New tax year. Is your pension ready?

The next tax year starts on 6 April, so you have about a month to boost your pension savings.

Pensions are usually the best way to save for retirement, so you’ll want to make the most of your allowances.

Most people can put away up to £40,000 for the current year PLUS the three previous ‘carry forward’ years. This gives a maximum allowance of £160,000 LESS any contributions that have already been paid into the scheme by you, your employer, or a third party.

Of course, there are some exceptions that make things more complicated. And there are lots of acronyms to become familiar with.

We’ll make it as clear as possible…

If your pension is in a defined benefit scheme, your annual allowance isn’t calculated on contributions. Instead, it’s based on the annual benefit that’s been earned under the scheme over the tax year.

If you’re a high earner, your allowance may be less than £40,000 due to ‘tapering’. Again, it’s complicated. For this tax year and last tax year, the allowance is calculated on adjusted income (AI) over £240K and threshold income (TI) over £200K. The previous limits were £150K AI and £110K TI.

  • AI is employment, savings income, and employer contributions that are subject to tax
  • TI is other income that is subject to tax, less your pension contributions and any employer contributions which were made by a salary sacrifice arrangement set up since 8 July 2015

If you’ve made a personal contribution that brings your TI below £200K, you will counter tapering and benefit from the maximum allowance.

(See, we told you it was complicated.)

If you have a money purchase pension and you’ve already started drawing taxable income from it, your annual allowance is limited to £4,000 (it’s called the Money Purchase Annual Allowance or MPAA).

Tax relief and earnings

Even if you have unused allowance, you won’t get tax relief if you pay in more than you’ve earned that tax year.

Here are some ways around that:

  • If you own a limited company and you don’t pay yourself much salary, you can make a tax-deductible ’employer’ contribution – but this could be limited by the annual profits of the business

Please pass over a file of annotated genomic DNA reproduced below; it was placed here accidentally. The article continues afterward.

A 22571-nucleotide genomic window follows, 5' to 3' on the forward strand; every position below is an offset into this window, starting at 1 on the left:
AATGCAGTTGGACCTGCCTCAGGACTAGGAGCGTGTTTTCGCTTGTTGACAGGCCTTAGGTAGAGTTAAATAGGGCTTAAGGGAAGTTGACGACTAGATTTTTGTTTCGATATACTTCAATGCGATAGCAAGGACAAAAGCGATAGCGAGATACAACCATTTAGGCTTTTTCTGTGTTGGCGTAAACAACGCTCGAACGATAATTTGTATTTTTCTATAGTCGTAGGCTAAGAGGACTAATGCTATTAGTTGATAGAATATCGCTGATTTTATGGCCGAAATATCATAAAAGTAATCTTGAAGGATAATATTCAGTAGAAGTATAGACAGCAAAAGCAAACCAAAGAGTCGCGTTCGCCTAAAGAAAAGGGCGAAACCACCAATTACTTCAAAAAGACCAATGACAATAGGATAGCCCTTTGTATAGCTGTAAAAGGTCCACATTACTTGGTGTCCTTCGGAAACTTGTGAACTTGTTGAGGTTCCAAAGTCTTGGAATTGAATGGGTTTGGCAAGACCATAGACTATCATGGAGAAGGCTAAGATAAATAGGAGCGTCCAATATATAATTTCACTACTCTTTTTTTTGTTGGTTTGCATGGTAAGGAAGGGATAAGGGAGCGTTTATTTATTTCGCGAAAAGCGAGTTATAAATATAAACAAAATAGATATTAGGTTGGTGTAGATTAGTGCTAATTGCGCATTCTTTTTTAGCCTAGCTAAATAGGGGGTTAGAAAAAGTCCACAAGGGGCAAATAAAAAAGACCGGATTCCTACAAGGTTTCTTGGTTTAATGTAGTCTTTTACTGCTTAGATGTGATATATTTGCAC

• If you are an employee, you might be able to enter a salary or bonus sacrifice scheme. This saves on National Insurance for you and your employer, and they may be willing to boost their contribution. However, it won’t reduce TI and counter tapering for high-earners

What about ISAs?

If that’s all a bit complex, you might be wondering whether ISAs are still a good idea.

The short answer is yes. You will probably want to put your savings into ISAs as well as pensions, because they both protect you from income tax and CGT.

However, pensions benefit from income tax relief on the way in AND tax-free cash on the way out, so they usually:

  • Provide higher net income than ISAs
  • Make family wealth transfer easier
  • Generally protect savings from IHT
  • Allow beneficiaries to draw money down with extended IHT protection
  • Remain tax-free for investment income and gains

What this means to you

While you’re still working, you can put any unspent income into your pension. As soon as you stop working and earning, you’ll need to start drawing your pension down so you have enough money to live on.

Therefore, the best thing to do now is to put as much money as you can into your pension, while you can. We’re experts in pensions as well as other types of investment. If you need further information, please give us a call and we’ll do what we can to help.

Lance Baron

Certified Financial Planner (CFP) based in East Sussex, UK. We support people in Southeast England with more than £500K to invest by building a financial plan that will help them live the life they want… until age 100